September 24, 2022

When I chatted with George I figured out his calendar was off by a year and a few days–he thought it was September 22, 2005, and that it was ok since he was in England. He may not know what day or year it is, but he had no trouble diagnosing a challenge to his tennis playing plans.
September 25, 2006 10:58am
George, who is 39, single and light-hearted, is looking for friends on the Internet.
He has gifts: the ability to speak in 40 languages and with 2000 people at the same time.
There’s just one quirk: he doesn’t really exist.
George is a piece of software, arguably the best of the speaking “chatbots” or talking robots, and he’s recently received the Loebner prize in Britain, a scientific award recognising the machines best capable of matching the most realistic human dialogues with their own.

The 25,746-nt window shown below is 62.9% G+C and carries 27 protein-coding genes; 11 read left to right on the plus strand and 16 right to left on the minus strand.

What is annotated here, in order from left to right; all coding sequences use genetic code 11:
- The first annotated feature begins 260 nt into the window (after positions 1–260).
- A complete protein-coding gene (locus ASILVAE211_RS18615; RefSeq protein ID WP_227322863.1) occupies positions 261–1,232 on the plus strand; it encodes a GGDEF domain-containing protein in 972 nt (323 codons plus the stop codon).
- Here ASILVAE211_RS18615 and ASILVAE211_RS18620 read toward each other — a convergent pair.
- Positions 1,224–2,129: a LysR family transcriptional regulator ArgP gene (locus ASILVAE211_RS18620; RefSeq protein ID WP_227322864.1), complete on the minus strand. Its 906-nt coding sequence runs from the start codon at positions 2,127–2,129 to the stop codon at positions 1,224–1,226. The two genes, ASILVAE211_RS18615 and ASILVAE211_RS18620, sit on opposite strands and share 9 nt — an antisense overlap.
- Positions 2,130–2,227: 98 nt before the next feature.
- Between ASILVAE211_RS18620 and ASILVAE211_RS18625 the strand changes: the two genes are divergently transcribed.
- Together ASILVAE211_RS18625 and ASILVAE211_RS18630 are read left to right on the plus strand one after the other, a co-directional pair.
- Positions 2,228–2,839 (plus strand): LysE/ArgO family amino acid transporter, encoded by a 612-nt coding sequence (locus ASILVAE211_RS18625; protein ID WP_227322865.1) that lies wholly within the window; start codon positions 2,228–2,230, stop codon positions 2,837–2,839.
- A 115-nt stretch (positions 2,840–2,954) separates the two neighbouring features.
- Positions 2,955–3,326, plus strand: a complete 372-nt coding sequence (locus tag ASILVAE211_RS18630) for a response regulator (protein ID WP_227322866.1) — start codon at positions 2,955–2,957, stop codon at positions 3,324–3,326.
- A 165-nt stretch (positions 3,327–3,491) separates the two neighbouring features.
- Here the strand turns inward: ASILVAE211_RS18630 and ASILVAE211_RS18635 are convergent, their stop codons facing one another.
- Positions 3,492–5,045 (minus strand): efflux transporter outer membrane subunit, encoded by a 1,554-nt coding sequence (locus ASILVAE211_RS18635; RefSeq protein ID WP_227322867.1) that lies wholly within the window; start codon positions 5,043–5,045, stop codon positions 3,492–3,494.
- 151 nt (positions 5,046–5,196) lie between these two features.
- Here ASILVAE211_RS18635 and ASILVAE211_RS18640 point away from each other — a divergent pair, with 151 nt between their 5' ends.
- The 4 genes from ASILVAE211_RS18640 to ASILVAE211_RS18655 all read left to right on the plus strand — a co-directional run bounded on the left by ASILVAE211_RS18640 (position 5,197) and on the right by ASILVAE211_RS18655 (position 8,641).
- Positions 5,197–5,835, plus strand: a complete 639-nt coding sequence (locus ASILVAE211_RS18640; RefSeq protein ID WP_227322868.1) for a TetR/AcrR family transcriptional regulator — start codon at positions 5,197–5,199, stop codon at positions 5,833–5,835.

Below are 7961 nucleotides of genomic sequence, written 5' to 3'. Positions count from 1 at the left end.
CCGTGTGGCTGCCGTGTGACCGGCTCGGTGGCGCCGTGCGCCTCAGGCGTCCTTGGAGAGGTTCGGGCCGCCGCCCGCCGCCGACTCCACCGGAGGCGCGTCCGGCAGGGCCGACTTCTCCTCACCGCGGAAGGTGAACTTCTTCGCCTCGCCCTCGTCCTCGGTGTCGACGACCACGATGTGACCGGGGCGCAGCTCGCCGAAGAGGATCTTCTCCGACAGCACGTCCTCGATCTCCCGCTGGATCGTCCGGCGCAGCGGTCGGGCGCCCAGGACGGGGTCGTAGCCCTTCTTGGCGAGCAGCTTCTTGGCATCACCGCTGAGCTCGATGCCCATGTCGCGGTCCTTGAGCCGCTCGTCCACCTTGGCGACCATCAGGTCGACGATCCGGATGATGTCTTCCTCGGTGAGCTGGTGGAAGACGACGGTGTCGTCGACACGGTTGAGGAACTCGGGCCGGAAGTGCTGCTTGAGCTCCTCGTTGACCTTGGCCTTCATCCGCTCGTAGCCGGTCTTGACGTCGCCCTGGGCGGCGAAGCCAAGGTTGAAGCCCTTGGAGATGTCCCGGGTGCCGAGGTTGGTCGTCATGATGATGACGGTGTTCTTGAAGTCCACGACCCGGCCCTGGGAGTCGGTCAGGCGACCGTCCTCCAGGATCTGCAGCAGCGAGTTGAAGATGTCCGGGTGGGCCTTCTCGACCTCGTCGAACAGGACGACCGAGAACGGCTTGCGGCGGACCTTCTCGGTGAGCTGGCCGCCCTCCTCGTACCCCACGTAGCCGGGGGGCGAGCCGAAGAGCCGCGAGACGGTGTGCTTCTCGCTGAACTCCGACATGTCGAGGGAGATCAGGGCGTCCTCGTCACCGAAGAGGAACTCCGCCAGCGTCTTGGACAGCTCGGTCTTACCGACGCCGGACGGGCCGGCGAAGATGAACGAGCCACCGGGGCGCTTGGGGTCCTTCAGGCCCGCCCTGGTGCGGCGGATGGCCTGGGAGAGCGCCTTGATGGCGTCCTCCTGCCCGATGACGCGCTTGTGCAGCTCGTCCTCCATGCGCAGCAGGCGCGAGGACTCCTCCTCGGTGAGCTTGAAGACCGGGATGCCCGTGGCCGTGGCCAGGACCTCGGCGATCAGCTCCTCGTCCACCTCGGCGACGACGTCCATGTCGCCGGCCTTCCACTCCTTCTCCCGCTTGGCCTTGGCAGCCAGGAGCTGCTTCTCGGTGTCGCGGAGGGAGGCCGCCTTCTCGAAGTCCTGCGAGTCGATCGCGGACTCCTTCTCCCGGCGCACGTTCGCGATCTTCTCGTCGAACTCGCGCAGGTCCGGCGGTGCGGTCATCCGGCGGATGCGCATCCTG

Seven years after being invented, George evolved a few months ago into what experts call an avatar, gaining a physical image, a voice and voice recognition software.
One can now have an oral discussion with him over the Internet, “face to face”.
George appears on the website and takes the form of a thin, bald man with yellow glasses who wears a white turtleneck sweater.
He can smile, laugh, sulk and bang his fist on his virtual table. He can turn on the charm and wax romantic. But he can also turn coarse at times.
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